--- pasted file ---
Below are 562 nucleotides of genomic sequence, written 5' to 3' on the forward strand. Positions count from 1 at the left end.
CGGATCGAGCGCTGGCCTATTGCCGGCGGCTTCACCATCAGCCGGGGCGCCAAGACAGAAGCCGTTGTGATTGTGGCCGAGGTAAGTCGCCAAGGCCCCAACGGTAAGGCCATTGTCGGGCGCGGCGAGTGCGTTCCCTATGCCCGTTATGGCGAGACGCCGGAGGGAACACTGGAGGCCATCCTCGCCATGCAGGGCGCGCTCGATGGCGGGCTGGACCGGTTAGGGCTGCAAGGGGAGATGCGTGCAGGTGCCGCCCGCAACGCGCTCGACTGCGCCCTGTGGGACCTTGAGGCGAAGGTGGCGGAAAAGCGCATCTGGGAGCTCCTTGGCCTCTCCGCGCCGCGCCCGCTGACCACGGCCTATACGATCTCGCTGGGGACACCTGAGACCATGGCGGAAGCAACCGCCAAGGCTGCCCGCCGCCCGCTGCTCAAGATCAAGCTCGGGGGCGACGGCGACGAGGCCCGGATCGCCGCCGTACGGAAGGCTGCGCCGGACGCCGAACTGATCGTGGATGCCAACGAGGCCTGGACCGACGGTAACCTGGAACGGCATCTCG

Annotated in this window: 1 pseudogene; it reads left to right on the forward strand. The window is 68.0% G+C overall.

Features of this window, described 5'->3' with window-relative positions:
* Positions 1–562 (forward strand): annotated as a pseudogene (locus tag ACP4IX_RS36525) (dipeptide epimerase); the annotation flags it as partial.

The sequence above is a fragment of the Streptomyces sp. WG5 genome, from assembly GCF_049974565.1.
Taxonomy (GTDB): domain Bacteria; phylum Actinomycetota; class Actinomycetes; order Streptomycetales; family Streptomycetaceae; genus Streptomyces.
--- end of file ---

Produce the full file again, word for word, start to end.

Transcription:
Below are 562 nucleotides of genomic sequence, written 5' to 3' on the forward strand. Positions count from 1 at the left end.
CGGATCGAGCGCTGGCCTATTGCCGGCGGCTTCACCATCAGCCGGGGCGCCAAGACAGAAGCCGTTGTGATTGTGGCCGAGGTAAGTCGCCAAGGCCCCAACGGTAAGGCCATTGTCGGGCGCGGCGAGTGCGTTCCCTATGCCCGTTATGGCGAGACGCCGGAGGGAACACTGGAGGCCATCCTCGCCATGCAGGGCGCGCTCGATGGCGGGCTGGACCGGTTAGGGCTGCAAGGGGAGATGCGTGCAGGTGCCGCCCGCAACGCGCTCGACTGCGCCCTGTGGGACCTTGAGGCGAAGGTGGCGGAAAAGCGCATCTGGGAGCTCCTTGGCCTCTCCGCGCCGCGCCCGCTGACCACGGCCTATACGATCTCGCTGGGGACACCTGAGACCATGGCGGAAGCAACCGCCAAGGCTGCCCGCCGCCCGCTGCTCAAGATCAAGCTCGGGGGCGACGGCGACGAGGCCCGGATCGCCGCCGTACGGAAGGCTGCGCCGGACGCCGAACTGATCGTGGATGCCAACGAGGCCTGGACCGACGGTAACCTGGAACGGCATCTCG

Annotated in this window: 1 pseudogene; it reads left to right on the forward strand. The window is 68.0% G+C overall.

Features of this window, described 5'->3' with window-relative positions:
* Positions 1–562 (forward strand): annotated as a pseudogene (locus tag ACP4IX_RS36525) (dipeptide epimerase); the annotation flags it as partial.

The sequence above is a fragment of the Streptomyces sp. WG5 genome, from assembly GCF_049974565.1.
Taxonomy (GTDB): domain Bacteria; phylum Actinomycetota; class Actinomycetes; order Streptomycetales; family Streptomycetaceae; genus Streptomyces.